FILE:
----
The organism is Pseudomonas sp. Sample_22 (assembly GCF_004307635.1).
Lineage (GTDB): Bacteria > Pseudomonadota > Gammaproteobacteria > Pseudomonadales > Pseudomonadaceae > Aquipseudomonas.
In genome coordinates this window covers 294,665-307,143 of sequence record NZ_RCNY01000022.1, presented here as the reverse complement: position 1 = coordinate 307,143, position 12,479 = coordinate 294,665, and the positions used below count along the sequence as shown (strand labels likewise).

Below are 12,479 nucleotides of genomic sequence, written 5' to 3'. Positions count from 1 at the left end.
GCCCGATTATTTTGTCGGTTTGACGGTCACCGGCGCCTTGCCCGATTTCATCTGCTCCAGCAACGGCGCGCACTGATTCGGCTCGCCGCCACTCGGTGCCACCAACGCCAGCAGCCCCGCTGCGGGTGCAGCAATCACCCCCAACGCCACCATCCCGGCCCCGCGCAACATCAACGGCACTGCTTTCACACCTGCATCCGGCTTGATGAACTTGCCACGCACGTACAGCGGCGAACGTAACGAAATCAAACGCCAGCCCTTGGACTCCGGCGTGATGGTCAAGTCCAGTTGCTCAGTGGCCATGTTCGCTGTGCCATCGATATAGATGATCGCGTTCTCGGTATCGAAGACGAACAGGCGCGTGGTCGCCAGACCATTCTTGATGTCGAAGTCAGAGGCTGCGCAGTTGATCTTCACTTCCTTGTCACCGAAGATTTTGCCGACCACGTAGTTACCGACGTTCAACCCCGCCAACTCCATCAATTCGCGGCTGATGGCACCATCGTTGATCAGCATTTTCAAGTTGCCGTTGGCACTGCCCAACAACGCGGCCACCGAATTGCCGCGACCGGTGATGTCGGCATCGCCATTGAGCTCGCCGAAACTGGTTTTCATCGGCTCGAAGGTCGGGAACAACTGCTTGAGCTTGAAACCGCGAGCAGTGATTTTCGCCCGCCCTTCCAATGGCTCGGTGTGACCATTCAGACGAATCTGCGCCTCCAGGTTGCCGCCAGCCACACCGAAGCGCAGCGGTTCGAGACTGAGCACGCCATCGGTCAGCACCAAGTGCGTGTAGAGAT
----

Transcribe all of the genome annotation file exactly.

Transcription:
The organism is Pseudomonas sp. Sample_22 (assembly GCF_004307635.1).
Lineage (GTDB): Bacteria > Pseudomonadota > Gammaproteobacteria > Pseudomonadales > Pseudomonadaceae > Aquipseudomonas.
In genome coordinates this window covers 294,665-307,143 of sequence record NZ_RCNY01000022.1, presented here as the reverse complement: position 1 = coordinate 307,143, position 12,479 = coordinate 294,665, and the positions used below count along the sequence as shown (strand labels likewise).

Below are 12,479 nucleotides of genomic sequence, written 5' to 3'. Positions count from 1 at the left end.
GCCCGATTATTTTGTCGGTTTGACGGTCACCGGCGCCTTGCCCGATTTCATCTGCTCCAGCAACGGCGCGCACTGATTCGGCTCGCCGCCACTCGGTGCCACCAACGCCAGCAGCCCCGCTGCGGGTGCAGCAATCACCCCCAACGCCACCATCCCGGCCCCGCGCAACATCAACGGCACTGCTTTCACACCTGCATCCGGCTTGATGAACTTGCCACGCACGTACAGCGGCGAACGTAACGAAATCAAACGCCAGCCCTTGGACTCCGGCGTGATGGTCAAGTCCAGTTGCTCAGTGGCCATGTTCGCTGTGCCATCGATATAGATGATCGCGTTCTCGGTATCGAAGACGAACAGGCGCGTGGTCGCCAGACCATTCTTGATGTCGAAGTCAGAGGCTGCGCAGTTGATCTTCACTTCCTTGTCACCGAAGATTTTGCCGACCACGTAGTTACCGACGTTCAACCCCGCCAACTCCATCAATTCGCGGCTGATGGCACCATCGTTGATCAGCATTTTCAAGTTGCCGTTGGCACTGCCCAACAACGCGGCCACCGAATTGCCGCGACCGGTGATGTCGGCATCGCCATTGAGCTCGCCGAAACTGGTTTTCATCGGCTCGAAGGTCGGGAACAACTGCTTGAGCTTGAAACCGCGAGCAGTGATTTTCGCCCGCCCTTCCAATGGCTCGGTGTGACCATTCAGACGAATCTGCGCCTCCAGGTTGCCGCCAGCCACACCGAAGCGCAGCGGTTCGAGACTGAGCACGCCATCGGTCAGCACCAAGTGCGTGTAGAGAT